On these hot, dry days, your plants may look as though they're pleading for water. You used to be able to just haul out the hose and soak every wilted thing. Now, though, in many parts of the United States and more and more places around the world, water is limited. Snow cover has diminished in shorter winters, reservoir levels are sinking, and many parched Western states keep adding more water consumers.
Just this month the U.S. Department of Agriculture declared the state of Alabama a drought disaster. Alabama's governor called for prayer (some rain came, but not enough, said the spoilsport climatologists), but there are other ways of coping. Home gardeners might take a lead from farmers who can't so easily switch a field from corn to cactus or soybeans to sedum. They're looking at improving their soil's ability to hold water and their crops' ability to take it in. Gardeners can plan ahead by making their soil water-retentive, planting drought-tough foliage, and nurturing perennials with plenty of moisture before the water runs out.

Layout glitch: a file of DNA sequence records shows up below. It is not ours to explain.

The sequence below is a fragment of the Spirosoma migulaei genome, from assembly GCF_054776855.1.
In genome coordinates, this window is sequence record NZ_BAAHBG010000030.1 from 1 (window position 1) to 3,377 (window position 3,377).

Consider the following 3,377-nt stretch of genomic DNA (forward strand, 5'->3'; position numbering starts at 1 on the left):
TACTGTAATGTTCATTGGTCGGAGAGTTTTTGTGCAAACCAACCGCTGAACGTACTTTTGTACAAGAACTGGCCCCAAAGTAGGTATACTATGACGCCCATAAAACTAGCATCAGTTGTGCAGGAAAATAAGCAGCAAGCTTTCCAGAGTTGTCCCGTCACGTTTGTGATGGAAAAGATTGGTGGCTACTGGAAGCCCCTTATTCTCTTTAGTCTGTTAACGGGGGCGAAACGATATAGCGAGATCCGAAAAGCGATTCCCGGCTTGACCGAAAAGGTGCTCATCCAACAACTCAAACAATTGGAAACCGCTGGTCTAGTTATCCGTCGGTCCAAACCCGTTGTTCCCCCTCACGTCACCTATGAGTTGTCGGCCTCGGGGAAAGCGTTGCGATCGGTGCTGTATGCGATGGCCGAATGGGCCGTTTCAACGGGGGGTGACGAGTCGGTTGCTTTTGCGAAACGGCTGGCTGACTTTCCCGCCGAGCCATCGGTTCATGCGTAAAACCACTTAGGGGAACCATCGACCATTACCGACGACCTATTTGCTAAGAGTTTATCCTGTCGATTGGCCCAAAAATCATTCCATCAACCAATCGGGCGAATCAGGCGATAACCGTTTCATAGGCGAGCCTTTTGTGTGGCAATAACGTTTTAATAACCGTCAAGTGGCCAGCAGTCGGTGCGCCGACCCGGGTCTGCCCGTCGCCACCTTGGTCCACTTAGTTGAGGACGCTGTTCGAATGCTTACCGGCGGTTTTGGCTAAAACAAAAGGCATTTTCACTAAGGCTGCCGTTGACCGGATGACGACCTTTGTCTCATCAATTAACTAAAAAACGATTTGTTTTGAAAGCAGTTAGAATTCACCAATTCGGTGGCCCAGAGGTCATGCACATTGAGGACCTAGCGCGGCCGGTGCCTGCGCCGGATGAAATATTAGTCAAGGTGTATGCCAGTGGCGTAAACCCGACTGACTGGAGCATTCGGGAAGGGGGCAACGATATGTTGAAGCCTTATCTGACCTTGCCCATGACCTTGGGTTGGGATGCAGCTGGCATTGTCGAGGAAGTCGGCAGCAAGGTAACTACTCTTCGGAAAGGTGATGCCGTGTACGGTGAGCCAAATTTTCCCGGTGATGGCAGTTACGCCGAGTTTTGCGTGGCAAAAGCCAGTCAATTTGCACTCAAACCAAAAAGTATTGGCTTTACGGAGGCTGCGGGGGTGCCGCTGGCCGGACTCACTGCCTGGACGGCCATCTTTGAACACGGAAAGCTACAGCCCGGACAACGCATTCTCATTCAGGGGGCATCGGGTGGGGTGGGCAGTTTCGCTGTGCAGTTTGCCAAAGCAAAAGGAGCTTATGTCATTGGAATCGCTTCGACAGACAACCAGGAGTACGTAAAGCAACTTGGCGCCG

Over the past decade, we've been advised by garden writers and garden centers and environmentalists that the way to go in a hotter and drier world is to buy and use drought-tolerant plants. When home gardeners began including more drought-resistant plants, it was certainly a good change from green lawns in Phoenix and hydrangeas in El Paso, Texas. Those resinous water-storing plants harmonize with what's left of the surrounding landscape. But some drought-resistant combinations have become tiresome clichés. Look at the planting around almost any North American airport. You'll see Russian sage, yellow "Stella d'Oro" daylilies, sedum "Autumn Joy," and prairie grasses.